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"Well, it looks we're on our own ... again."--Rev. Lovejoy

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AnglsWeHvHrdOnHiRdr
Happy Xmas (Warranty Is Over)


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quote:
Originally posted by Jayguar Temple:
Minor nitpick on the root canal: This is done by an oral surgeon.

Endodontists usually do major root canals. General dentists should be able to do most routine anterior root canals.

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"When a stupid man is doing something he is ashamed of, he always declares that it is his duty."--George Bernard Shaw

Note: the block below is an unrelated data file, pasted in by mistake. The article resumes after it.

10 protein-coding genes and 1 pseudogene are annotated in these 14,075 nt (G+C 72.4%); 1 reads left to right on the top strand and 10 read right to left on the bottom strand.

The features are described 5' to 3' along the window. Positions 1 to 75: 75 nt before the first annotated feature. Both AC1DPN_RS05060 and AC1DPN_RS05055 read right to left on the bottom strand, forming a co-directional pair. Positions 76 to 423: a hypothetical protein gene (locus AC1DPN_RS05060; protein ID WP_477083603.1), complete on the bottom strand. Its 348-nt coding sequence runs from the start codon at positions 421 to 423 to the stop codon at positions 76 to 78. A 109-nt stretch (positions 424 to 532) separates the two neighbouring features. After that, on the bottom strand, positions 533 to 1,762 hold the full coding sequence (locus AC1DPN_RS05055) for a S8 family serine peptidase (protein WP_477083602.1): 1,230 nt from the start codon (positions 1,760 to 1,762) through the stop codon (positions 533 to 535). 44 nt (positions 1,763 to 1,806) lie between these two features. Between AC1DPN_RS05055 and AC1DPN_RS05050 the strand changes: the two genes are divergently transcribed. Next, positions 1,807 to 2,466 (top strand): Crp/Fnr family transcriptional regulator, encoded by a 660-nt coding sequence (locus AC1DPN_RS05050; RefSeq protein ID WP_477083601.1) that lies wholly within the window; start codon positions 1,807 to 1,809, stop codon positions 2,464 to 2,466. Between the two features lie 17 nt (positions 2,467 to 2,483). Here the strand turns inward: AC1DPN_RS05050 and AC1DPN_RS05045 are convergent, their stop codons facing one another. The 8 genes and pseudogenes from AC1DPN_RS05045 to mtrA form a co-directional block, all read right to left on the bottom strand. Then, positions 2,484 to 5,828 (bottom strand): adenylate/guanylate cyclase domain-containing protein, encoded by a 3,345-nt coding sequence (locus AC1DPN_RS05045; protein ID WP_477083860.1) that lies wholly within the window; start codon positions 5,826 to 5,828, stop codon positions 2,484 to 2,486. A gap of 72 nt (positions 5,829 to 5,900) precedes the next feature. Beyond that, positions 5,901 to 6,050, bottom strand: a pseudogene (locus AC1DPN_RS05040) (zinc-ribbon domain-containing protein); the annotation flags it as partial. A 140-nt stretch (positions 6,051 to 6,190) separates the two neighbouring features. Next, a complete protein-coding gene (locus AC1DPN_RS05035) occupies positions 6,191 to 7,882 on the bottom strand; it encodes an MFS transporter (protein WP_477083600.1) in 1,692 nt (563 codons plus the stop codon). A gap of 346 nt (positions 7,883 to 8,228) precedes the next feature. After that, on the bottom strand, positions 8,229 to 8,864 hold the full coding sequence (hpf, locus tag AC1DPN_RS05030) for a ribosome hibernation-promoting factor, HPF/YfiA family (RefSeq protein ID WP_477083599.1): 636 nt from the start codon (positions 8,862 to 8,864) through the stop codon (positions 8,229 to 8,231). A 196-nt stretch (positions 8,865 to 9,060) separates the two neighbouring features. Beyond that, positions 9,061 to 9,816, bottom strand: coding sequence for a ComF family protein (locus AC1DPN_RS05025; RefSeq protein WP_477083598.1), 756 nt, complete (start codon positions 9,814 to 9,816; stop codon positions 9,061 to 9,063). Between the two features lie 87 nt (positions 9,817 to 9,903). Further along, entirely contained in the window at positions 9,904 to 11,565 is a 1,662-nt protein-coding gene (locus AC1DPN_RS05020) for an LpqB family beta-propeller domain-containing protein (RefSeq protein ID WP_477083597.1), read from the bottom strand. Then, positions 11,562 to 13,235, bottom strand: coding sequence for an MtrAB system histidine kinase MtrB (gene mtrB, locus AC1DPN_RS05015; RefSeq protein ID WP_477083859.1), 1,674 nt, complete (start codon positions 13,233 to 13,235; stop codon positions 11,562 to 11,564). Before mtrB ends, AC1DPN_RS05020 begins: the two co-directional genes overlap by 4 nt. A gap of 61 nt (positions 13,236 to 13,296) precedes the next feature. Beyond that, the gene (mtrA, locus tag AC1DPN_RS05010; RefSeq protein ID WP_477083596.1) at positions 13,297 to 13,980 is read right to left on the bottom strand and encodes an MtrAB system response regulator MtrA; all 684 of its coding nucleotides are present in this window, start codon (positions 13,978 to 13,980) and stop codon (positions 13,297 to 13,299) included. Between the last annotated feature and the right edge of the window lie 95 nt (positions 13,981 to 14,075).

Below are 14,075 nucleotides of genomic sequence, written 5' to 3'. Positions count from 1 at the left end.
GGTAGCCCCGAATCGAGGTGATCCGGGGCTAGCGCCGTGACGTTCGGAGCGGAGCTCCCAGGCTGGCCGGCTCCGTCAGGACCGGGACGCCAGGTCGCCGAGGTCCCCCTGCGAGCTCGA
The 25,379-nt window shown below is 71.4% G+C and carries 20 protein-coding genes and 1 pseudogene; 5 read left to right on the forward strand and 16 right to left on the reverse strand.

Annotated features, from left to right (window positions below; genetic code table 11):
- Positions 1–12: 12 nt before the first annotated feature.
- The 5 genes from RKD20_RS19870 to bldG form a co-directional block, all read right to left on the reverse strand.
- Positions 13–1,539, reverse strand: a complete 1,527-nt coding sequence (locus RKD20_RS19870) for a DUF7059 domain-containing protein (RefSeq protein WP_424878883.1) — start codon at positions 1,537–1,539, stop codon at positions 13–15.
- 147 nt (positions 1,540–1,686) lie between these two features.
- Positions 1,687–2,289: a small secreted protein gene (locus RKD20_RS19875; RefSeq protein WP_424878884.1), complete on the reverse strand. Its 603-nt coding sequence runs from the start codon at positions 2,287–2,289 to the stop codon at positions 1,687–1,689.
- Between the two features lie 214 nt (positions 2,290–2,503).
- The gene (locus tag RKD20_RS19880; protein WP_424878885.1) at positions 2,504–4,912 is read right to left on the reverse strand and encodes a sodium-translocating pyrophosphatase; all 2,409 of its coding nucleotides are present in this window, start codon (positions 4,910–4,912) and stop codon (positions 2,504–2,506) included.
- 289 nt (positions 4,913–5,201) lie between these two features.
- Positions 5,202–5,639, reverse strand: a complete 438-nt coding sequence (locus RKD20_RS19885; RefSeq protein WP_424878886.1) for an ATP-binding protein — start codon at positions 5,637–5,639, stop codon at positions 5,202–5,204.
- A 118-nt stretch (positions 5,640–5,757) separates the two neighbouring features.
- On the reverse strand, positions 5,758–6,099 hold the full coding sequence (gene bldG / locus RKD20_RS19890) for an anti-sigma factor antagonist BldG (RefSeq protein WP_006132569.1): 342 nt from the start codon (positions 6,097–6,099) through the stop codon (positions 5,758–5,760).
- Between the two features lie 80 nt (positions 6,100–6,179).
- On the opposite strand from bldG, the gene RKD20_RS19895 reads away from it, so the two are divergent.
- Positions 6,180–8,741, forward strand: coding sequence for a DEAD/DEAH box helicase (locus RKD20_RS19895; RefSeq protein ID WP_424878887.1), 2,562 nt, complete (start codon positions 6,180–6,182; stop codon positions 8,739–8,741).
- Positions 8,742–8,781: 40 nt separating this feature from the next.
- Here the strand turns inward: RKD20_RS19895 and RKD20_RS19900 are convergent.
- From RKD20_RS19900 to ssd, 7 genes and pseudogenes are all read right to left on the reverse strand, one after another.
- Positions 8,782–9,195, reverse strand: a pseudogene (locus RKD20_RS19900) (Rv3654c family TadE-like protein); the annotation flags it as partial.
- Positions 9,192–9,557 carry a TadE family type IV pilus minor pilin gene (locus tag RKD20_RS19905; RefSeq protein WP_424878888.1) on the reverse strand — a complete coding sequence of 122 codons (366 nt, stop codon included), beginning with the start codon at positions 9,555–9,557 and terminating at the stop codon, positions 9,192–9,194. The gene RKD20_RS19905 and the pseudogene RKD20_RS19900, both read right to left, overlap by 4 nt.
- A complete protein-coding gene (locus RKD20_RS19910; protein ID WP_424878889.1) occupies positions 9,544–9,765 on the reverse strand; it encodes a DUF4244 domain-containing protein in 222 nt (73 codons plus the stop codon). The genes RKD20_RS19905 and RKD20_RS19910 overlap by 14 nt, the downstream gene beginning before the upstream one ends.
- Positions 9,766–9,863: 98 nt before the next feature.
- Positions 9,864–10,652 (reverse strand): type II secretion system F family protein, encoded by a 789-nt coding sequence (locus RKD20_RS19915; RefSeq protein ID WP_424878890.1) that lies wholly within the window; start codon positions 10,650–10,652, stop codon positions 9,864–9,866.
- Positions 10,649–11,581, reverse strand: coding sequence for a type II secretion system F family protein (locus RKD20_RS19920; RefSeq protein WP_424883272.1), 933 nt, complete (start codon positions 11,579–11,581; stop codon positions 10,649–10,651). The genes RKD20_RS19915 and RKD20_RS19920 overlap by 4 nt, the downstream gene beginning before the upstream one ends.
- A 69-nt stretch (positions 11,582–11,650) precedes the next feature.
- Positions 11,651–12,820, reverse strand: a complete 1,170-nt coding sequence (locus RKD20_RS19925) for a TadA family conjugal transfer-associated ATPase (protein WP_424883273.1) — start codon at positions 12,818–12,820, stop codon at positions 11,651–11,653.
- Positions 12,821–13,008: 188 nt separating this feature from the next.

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Jay Temple
It Came Upon a Midnight Clearance


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You're right; it was an endodontist. All I remembered is that my general dentist couldn't do it. I guess it wasn't routine.

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"Well, it looks we're on our own ... again."--Rev. Lovejoy

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Cactus Wren
Jingle Bell Hock


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My regular dentist did my root canals. All several of them (I've done my best to block out the details of these memories).

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“Just because your voice reaches halfway around the world doesn't mean you are wiser than when it reached only to the end of the bar.” -- Edward R. Murrow